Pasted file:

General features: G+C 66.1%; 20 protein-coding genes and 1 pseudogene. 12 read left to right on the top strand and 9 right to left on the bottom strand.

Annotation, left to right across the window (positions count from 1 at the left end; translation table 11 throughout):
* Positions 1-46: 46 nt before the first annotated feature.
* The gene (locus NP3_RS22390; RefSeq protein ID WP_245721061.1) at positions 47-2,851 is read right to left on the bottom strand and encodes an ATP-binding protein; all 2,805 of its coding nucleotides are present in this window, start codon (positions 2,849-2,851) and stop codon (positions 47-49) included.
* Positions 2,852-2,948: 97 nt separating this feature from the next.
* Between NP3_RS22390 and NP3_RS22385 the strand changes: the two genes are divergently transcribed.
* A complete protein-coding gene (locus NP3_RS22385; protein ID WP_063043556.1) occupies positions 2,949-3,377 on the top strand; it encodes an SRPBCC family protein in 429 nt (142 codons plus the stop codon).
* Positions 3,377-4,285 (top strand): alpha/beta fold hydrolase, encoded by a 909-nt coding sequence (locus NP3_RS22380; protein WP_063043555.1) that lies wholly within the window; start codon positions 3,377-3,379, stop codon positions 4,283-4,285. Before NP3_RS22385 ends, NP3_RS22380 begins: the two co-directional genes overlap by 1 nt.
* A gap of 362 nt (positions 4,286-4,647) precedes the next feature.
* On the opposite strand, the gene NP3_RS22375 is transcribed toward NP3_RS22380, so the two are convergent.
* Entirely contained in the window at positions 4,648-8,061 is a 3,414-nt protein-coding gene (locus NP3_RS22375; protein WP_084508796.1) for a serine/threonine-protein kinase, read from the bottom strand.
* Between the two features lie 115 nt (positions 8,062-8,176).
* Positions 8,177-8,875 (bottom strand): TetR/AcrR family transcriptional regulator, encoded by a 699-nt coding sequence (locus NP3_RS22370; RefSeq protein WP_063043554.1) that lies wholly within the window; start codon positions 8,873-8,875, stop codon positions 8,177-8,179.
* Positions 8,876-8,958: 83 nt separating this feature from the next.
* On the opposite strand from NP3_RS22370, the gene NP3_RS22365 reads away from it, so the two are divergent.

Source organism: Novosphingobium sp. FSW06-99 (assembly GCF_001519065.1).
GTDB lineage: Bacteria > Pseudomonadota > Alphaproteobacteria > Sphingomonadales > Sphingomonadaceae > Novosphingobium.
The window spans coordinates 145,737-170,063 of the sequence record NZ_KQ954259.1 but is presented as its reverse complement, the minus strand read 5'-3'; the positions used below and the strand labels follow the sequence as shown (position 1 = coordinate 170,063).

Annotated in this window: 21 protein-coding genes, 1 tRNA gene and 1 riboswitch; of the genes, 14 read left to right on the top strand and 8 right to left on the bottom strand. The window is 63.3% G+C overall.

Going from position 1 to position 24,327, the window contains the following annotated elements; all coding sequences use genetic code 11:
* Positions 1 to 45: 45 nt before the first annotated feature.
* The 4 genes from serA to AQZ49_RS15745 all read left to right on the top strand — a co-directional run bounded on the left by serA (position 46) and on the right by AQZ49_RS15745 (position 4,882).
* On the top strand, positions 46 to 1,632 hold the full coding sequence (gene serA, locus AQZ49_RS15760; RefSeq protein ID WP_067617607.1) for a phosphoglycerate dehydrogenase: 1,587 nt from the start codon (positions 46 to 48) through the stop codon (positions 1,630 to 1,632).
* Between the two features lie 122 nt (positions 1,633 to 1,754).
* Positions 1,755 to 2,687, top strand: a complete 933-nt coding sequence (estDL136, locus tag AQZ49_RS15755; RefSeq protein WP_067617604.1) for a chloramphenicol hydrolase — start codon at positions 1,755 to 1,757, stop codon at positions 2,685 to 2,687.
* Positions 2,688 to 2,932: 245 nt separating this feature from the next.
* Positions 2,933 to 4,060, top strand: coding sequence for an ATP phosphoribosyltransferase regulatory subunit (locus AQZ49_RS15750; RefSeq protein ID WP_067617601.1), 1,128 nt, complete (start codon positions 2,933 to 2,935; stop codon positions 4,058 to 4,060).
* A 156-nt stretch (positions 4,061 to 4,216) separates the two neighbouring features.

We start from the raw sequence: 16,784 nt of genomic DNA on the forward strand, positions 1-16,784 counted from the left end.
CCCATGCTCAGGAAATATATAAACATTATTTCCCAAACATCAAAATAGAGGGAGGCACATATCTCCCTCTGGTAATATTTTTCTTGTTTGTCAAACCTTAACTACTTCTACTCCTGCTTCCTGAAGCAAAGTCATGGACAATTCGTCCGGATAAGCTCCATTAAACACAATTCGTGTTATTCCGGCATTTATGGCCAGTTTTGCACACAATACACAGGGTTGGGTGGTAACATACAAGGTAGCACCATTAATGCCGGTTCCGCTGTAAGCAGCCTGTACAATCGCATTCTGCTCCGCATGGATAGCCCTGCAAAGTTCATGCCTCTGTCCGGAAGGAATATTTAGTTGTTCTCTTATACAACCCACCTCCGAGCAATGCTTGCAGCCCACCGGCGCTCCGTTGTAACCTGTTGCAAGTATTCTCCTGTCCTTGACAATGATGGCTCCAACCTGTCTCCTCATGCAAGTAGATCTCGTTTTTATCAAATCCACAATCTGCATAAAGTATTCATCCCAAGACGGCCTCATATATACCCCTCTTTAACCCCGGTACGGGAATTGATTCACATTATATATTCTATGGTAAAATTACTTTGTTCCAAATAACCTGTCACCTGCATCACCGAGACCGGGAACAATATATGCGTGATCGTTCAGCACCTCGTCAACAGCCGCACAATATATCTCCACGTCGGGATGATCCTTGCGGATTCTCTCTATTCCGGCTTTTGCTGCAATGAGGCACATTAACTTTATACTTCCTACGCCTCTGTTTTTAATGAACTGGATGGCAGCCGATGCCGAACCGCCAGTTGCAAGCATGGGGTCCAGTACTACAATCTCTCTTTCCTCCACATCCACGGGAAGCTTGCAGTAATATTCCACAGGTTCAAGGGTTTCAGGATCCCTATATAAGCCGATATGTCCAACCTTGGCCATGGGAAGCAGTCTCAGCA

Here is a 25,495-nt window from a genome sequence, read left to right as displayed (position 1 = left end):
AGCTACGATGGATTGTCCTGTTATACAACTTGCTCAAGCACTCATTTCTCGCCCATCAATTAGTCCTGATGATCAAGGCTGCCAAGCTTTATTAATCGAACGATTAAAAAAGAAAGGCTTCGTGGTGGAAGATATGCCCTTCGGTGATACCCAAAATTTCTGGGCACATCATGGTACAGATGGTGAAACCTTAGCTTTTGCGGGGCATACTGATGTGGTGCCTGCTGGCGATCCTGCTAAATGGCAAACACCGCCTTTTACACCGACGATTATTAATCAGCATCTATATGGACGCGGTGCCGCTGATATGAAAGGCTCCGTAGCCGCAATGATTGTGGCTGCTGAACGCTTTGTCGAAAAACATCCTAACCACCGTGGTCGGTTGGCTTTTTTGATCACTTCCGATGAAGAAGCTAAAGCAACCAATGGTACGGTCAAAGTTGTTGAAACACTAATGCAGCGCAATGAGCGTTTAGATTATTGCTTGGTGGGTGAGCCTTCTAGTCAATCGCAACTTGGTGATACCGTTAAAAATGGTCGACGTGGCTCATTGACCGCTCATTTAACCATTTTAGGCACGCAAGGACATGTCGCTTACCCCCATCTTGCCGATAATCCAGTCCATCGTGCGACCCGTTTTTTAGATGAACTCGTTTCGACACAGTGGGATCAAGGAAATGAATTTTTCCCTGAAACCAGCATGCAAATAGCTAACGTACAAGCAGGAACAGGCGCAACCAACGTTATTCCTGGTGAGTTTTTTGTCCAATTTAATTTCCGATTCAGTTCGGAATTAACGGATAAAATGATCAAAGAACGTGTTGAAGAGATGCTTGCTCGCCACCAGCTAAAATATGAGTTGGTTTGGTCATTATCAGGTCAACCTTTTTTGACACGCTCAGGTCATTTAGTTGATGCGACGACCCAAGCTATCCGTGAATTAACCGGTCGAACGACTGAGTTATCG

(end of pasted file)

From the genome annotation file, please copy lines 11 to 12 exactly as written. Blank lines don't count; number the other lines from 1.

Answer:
* Entirely contained in the window at positions 4,648-8,061 is a 3,414-nt protein-coding gene (locus NP3_RS22375; protein WP_084508796.1) for a serine/threonine-protein kinase, read from the bottom strand.
* Between the two features lie 115 nt (positions 8,062-8,176).